The nature of dark energy is the biggest problem in cosmology. But the answer may not be very different to what most cosmologists assume. General relativity is not a complete theory. It leaves many important questions unanswered, including the nature of gravitational energy. This is directly relevant to an important observational fact: the Universe is a very inhomogeneous cosmic web on the small scales on which general relativity is actually tested.
Seminarium Zakładu Fizyki Teoretycznej
New physics not far above the TeV scale should leave a pattern of virtual effects in observables at lower energies. What do these effects tell us about the structure of a UV theory? We will address this question by considering the Standard Model as an Effective Field Theory, which allows us to relate physics at different energy scales through the renormalization group. I will show how to deduce possible features of a UV theory by combining top-quark observables at the LHC with bottom observables at the flavor factories.
In my talk I present a review of recent developments in the area of quantum simulators (QS) of lattice gauge theories. I will start with explaining what quantum simulators are, and will discuss various platform for and paradigmatic examples of QS. I will spend some time to explain how can one realize artificial static gauge fields in systems of trapped ultracold atoms, atoms in optical lattices and in synthetic dimensions. Finally, I will focus on quantum simulators of lattice gauge theories and dynamical gauge fields, and present four examples:
The 2020 Nobel prize in Physics has revived the interest in the singularity theorems and, in particular, in the Penrose theorem published in 1965. In this talk I will briefly review the main ideas behind the theorems and I will proceed to an evaluation of their hypotheses and implications. I will try to dispel some common misconceptions about the theorems and their conclusions, as well as to convey some of their rarely mentioned consequences. Several examples will be used for illustrative purposes.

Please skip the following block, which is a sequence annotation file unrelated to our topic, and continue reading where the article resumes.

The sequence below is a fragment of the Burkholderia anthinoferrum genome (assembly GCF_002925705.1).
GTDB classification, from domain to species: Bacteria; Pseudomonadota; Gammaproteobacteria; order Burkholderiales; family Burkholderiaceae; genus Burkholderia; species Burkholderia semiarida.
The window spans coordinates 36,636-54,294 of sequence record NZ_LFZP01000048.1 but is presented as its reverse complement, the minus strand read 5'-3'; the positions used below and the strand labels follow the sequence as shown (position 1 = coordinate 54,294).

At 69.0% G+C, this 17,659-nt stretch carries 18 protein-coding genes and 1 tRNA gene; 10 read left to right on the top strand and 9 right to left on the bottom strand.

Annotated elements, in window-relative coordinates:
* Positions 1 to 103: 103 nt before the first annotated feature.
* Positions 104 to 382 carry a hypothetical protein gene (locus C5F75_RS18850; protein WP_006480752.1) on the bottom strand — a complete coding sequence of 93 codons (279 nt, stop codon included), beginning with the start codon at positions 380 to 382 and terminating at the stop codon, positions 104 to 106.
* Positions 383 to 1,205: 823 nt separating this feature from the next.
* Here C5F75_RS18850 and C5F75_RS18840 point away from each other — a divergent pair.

Wojciech Kamiński (IFT FUW)
In the fundamental laws of physics, gauge fields mediate the interaction between charged particles. An example is quantum electrodynamics—the theory of electrons interacting with the electromagnetic field—based on U(1) gauge symmetry. Solving such gauge theories is in general a hard problem for classical computational techniques. While quantum computers suggest a way forward, it is difficult to build large-scale digital quantum devices required for complex simulations. In this talk, I will present our work on analog quantum simulators of a U(1) gauge theory in one spatial dimension.
Galaxy clusters and super-clusters can be used to test cosmological models, in particular big enough objects at low redshifts would be a strong indication of the failure
In my talk I will first briefly describe quantum gravity and characterize quantum gravity effects. Then I will argue that although it does not seem
feasible to observe quantum gravity effects directly, we could, or will be able in a near future, experimentally test deviations from the standard
physics of the quantum gravitational origin. I will present some effects of this kind and argue that quantum gravity phenomenology is possible
and can be fruitfully explored.
What is interaction and when does it occur? Intuition suggests that the necessary condition for the interaction of independently created particles is their direct touch or contact through physical force carriers. In quantum mechanics, the result of the interaction is entanglement — the appearance of non-classical correlations in the system. It seems that quantum theory allows entanglement of independent particles without any contact. The fundamental identity of particles of the same kind is responsible for this phenomenon.